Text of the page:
Pause for Thought – a five minute read – Week 26

Philemon Chapters 1 – 25

Dear Sir – or, To Who it May Concern.

I received a letter recently, I know it’s not unusual to receive a letter, I get them all the time, usually from Inland Revenue, Gas or Electric suppliers, and so on, but this letter was different. It was hand written, on lined paper and the hand writing was meticulous. It was everything that my letters are not.

I tend to type my letters due to the fact that my handwriting emulates an unknown foreign language and can only be interpreted by experts from Bletchley Park, but this letter was Copperplate Calligraphy. Furthermore, this letter was from someone who I have not seen or heard from for almost fifty years.

It was from someone who I worked with at Huddersfield from 1969 until I left for Derby in 1973. He had obtained a copy of one of my books from a mutual friend and on reading it had generated a multitude of memories that had enthused him to write to me.

There is something about a hand written letter that is special. Typed letters tend to be official and regimented, whereas hand written letters are more personal and somehow sincere. Letter writing is a unique way of sharing thoughts with someone else that is in a different location, and is increasingly becoming a lost art form with the development of email and texting. A letter can portray sadness, excitement, congratulations, a cry for help or a combination of all the emotions.

Experts tell us that a letter should contain six elements;-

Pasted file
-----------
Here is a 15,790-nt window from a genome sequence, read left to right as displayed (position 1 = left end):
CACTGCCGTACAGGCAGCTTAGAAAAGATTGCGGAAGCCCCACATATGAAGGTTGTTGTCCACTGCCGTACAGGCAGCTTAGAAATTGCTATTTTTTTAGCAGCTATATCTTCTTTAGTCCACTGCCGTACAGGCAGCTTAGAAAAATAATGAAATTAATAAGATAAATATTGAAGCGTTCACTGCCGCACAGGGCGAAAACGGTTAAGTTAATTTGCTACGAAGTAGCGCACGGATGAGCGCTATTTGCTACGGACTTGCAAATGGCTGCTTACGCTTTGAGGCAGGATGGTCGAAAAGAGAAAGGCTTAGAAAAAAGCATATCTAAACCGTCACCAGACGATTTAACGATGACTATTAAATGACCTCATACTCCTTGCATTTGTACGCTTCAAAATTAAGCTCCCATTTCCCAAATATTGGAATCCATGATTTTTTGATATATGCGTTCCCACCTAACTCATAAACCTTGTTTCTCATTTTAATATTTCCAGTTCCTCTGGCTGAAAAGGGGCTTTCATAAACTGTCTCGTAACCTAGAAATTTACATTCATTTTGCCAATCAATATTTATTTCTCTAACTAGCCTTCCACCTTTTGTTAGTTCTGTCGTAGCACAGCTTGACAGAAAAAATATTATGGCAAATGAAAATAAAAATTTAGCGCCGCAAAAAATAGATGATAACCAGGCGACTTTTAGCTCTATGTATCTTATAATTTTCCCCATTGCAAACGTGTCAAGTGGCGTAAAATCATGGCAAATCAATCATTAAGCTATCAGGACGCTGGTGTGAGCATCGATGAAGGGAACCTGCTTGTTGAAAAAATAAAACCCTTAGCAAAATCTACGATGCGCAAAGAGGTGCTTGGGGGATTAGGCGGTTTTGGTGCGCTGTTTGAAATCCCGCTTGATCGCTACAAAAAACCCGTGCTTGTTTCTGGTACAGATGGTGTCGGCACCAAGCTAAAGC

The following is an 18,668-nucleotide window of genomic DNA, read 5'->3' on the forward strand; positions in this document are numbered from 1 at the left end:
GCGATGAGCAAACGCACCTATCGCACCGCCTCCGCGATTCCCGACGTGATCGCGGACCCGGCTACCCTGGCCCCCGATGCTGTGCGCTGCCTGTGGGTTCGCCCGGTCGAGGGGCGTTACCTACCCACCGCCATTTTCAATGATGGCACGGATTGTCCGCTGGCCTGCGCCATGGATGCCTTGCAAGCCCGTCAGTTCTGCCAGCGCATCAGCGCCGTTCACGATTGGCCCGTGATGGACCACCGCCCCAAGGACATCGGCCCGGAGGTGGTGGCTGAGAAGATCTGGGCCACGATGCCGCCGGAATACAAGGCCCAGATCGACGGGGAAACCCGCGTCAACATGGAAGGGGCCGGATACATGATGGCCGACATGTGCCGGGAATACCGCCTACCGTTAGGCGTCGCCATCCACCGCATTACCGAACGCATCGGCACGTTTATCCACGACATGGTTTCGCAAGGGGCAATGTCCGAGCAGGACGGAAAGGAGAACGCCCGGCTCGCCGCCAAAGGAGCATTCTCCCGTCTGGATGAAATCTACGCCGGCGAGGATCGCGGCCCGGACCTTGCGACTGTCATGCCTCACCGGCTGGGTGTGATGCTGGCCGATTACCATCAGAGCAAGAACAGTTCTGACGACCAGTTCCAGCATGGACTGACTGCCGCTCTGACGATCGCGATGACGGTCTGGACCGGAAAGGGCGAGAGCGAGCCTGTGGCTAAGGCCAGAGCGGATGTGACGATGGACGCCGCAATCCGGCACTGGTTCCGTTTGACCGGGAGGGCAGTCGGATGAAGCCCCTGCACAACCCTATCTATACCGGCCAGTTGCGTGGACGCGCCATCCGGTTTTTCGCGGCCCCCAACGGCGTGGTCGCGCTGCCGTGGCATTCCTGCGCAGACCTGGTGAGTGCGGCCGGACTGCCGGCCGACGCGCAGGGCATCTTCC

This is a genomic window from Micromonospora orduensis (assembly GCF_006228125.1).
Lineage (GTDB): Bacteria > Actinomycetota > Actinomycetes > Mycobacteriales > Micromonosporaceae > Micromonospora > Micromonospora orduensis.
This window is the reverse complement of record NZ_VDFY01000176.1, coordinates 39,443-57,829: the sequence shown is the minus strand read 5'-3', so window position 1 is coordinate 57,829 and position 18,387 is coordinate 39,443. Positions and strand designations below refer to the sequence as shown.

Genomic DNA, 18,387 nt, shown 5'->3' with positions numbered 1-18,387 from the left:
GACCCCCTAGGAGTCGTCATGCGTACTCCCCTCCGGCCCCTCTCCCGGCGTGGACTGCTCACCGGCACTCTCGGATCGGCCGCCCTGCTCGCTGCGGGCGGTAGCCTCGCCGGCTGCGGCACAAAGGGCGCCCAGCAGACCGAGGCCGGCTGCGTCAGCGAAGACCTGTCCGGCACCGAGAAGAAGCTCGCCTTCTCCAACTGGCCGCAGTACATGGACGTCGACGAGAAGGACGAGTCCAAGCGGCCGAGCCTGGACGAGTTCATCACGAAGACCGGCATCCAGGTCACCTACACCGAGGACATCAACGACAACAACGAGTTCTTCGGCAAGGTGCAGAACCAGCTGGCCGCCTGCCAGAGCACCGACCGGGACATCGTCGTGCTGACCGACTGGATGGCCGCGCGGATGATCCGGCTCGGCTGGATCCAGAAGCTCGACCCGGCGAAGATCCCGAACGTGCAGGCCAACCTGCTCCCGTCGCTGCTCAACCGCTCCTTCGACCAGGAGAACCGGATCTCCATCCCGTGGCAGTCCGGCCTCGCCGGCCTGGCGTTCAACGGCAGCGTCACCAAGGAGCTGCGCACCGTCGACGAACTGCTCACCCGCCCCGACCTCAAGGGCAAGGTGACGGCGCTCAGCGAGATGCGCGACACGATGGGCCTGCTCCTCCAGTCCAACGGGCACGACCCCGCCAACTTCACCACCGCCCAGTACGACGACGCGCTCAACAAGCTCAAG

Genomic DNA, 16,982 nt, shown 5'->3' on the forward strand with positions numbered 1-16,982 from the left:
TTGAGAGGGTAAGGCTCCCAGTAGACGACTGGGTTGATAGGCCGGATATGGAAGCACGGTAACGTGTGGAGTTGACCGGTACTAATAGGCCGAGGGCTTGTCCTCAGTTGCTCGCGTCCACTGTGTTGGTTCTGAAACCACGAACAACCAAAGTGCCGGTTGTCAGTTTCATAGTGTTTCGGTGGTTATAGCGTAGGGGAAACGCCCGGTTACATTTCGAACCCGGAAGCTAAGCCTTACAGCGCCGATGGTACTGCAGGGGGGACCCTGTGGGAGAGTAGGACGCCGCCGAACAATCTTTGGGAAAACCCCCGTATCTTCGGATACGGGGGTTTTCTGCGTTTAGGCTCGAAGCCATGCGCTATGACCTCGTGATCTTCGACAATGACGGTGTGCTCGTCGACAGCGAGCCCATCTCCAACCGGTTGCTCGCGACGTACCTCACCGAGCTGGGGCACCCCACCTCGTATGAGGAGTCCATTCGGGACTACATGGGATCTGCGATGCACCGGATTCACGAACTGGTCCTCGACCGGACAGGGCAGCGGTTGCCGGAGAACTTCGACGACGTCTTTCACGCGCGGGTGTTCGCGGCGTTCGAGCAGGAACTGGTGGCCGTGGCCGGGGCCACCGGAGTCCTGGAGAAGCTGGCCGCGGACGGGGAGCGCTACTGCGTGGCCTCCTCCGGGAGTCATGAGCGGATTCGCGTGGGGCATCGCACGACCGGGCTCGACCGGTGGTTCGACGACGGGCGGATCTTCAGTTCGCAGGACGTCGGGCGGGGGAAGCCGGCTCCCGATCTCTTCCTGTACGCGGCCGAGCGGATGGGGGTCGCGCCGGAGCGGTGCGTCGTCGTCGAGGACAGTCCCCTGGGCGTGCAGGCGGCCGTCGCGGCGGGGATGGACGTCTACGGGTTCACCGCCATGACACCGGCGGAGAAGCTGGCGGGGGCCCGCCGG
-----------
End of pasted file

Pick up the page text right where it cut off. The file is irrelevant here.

1. The senders address
  2. The Date
  3. A Salutation (greeting)
  4. The Body of the message
  5. Conclusion
  6. Closing Signature.

The letter that I received contained all of these elements and all the emotions from events that had accrued over the 47 year period since we last met. As with us all it was a cauldron of good news, disasters, and at times suffering all laid out on the pages in a meticulous array of perfectly formed letters and words.

The Bible is full of letters, in fact it could be argued that The Bible is a consolidation of a multitude of letters written and handed down from generation to generation, some historical accounts of events, some reports of happenings, some of profound teaching, and some of prophesies and predictions.

It goes without saying that Paul’s letters are significant and central to Christian Theology, but for me, one of his letters stands out as a portrayal of his tenderness and love not always demonstrated in his other letters.

Paul’s letter to Philemon comes from the apostle’s heart and shows courtesy, tact, a little humour and love in order to get his plea on behalf of Onesimus, over in a tender but powerful way.

It has it all, dated about AD60 and written while Paul was under arrest, the letter has a passionate salutation and praise of Philemon’s work and service in the name of Jesus Christ before launching into his appeal for Philemon’s compassion, forgiveness and clemency towards Onesimus.

Paul was aware that to fulfil his request would be difficult for Philemon as it went against the rules on how to deal with a disruptive slave, but Paul points out that as Jesus forgave Philemon through Paul, so should Philemon forgive Onesimus in the name of Jesus.

In faith Paul is sending Onesimus back to Philemon possibly before an answer to his appeal has been received, he will return not just as a forgiven slave but as a brother in Christ.

Paul’s Epistle to Philemon has been described as, ‘A true little masterpiece in the art of letter writing’. – Ernest Renan

‘We are all the Lord’s Onesimi’ – Martin Luther –

Unfortunately we have no record of the result of Paul’s appeal but I have faith that Onesimus was received by Philemon as the prodigal son was received by his father.

I am just about to start my reply to my friend’s letter, I tried hand writing it but reading it through even I didn’t understand what I had written. I think to avoid him thinking that I have been taken over by aliens, I will have to type it, at least he will be able to read it.

Derek T.